- Business - The show must go on

By SuperyachtNews

The show must go on

Major players from the worlds of superyacht building and brokerage return to the Monaco Yacht Show…

Following a difficult 2020, which saw major industry bodies remove their support for Monaco Yacht Show (MYS) ahead of the show’s eventual cancellation, the MYS organisers have provided an update on MYS with three months to go. Most notably, however, 2020’s detractors, who highlighted fundamental issues with the show’s format, as well as concerns over the COVID-19 pandemic and the ability of the event to attract buyers, appear to be back on board following a consultative period.

Last week’s announcement from the organisers of MYS provides more of a confirmation than an update, reinforcing the messaging around the show’s tweaked format.

The new Dockside Area, a part of the exhibition dedicated to companies directly linked with the construction or management of superyachts and tenders, will be exclusively open to end customers (in possession of a "Discover", "Advise" and "Sapphire Experience" badges) on Wednesday 22 September, before being opened up to all visitors starting Thursday. A new badge system has been designed to make networking more efficient. Other updates include sanitary measures to keep the show COVID safe, services for VIPS and a variety of new exhibitions. However, crucially, businesses from both LYBRA and SYBAss are now back on board.

On 15 May 2020, SuepryachtNews broke the story that SYBAss and LYBRA had withdrawn from Monaco Yacht Show 2020. SYBAss accounts for 20 of the world’s premier superyacht manufacturers and LYBRA accounts for eight of the world’s leading superyacht brokerage houses.

A letter sent to Informa, and seen by SuperyachtNews, explained that both associations, who acted cooperatively throughout the process, had doubts over the safety of the show, the ability and/or willingness for clients to attend and whether the show was appropriate within the context of the global pandemic. The letter further outlined general discontent with how the show has been run in recent years.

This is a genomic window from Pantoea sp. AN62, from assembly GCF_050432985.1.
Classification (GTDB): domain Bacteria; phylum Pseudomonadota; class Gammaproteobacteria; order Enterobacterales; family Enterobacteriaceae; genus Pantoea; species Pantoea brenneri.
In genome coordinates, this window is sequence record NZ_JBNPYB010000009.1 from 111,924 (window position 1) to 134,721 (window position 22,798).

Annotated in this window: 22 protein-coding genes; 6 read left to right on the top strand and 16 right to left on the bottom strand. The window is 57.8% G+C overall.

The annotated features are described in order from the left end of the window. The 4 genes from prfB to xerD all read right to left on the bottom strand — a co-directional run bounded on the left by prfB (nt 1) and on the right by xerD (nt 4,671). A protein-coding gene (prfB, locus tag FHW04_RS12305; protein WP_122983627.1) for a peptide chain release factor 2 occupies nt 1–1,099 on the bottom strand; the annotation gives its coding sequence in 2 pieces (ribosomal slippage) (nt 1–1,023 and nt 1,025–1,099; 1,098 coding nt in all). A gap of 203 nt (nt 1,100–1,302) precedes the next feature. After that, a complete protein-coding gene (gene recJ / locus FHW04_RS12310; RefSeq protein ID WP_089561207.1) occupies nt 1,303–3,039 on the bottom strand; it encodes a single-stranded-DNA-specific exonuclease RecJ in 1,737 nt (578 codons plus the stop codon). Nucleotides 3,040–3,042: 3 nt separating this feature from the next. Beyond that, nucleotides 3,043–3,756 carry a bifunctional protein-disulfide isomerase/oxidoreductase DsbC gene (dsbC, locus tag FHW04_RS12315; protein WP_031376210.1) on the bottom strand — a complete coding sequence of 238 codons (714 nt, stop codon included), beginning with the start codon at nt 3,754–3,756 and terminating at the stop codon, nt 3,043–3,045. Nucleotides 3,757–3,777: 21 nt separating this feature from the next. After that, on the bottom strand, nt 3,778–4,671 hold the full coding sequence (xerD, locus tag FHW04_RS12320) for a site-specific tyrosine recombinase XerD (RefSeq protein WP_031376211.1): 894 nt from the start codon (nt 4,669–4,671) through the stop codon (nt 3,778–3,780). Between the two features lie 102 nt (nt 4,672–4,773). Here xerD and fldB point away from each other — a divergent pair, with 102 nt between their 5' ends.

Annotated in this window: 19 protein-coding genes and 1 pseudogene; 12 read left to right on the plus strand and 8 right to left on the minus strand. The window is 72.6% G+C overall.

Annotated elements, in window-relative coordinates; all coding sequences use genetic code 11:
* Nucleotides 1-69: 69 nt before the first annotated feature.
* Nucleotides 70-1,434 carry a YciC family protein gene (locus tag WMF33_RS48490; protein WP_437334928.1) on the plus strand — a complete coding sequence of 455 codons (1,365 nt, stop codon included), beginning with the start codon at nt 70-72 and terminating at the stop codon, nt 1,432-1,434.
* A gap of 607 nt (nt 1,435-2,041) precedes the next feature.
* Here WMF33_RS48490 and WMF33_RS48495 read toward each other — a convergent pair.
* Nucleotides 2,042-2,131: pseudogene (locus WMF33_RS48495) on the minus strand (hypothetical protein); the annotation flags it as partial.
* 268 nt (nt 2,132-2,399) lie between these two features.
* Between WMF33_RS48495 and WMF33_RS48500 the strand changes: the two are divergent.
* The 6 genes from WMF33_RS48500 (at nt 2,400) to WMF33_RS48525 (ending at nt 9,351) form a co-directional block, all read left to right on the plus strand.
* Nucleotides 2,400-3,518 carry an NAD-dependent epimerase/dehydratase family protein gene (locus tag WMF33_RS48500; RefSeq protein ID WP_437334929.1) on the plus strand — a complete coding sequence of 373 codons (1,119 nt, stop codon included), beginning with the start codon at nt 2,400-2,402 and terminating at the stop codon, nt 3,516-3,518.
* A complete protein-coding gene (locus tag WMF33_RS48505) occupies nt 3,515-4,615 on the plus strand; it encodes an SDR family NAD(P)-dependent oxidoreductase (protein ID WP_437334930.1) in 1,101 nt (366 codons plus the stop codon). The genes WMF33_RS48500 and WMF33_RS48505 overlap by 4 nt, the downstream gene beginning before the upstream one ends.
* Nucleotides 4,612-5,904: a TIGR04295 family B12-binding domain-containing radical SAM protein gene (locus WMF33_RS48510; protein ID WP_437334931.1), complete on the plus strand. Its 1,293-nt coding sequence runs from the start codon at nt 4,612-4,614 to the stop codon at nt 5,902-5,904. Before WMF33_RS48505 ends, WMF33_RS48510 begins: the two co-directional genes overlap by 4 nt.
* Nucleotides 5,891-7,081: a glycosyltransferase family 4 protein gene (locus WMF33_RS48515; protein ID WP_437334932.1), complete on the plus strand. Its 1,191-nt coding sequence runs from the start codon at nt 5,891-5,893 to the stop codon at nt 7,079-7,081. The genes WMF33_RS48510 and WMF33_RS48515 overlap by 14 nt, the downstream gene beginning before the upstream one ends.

It expressed growing concern that, for several years, the partnership between the organisers of the event and the exhibitors had soured and become imbalanced. While costs had increased, return on investment had become harder to measure, it stated. Nevertheless, the letter clearly indicated that both SYBAss and LYBAA wish to continue supporting the show in the future.

The most recent announcement from MYS’ organisers included a number of supporting quotes from members of both SYBAss and LYBRA.

“Burgess is a long-standing exhibitor at the Monaco Yacht Show and we’ve followed its evolution over the three decades. We are supportive of the organisers’ new approach to upgrade the visitor experience for our demanding customers and feel confident that the 2021 MYS will meet our expectations. Burgess is happy to be back in Monaco for 2021,” comments Jonathan Beckett, CEO of Burgess Yachts. “We’ll bring a high-quality selection of our listed yachts and we look forward to welcoming clients at our historical exhibition area on Quai L’Hirondelle.”

“As a major superyacht and megayacht builder, Feadship was involved in the discussions with the Organisers of Monaco Yacht Show to deliver an event that will enhance the journey of the visiting superyacht customers,” Farouk Nefzi, Marketing Director of Feadship. “This September show promises to be a top-notch superyacht lifestyle event and the confirmation of our participation has created lots of enthusiasm at Feadship, for our clients and our team.”

However, speaking exclusively with an individual who was part of the Steering Committee and the process for evolving the MYS model, SuperyachtNews has learnt that the businesses who levelled the initial criticisms are not entirely satisfied with the extent of the show's developments.

“It's correct that things are moving in the right direction. I will not say that we have everything arranged that we wanted, especially to reduce the business-to-business activities. However, this represents a good first move. I still don’t think it's sufficient, but we have to give the organisers and the market time to adjust. It is a shared responsibility to make the new model a success,” comments the individual who wishes to remain anonymous.

MYS 2021 will be an interesting event for everyone in attendance. Not only will it be the first MYS since the pandemic hit, with new protocols in place to keep everyone safe, it will also be the first time that MYS has drastically altered its makeup to cater to the demands of the new build, refit and brokerage sectors. This could be the first step in a new and interesting direction for the world’s premier superyacht show, or it could simply end up reinforcing the message that further changes are required.

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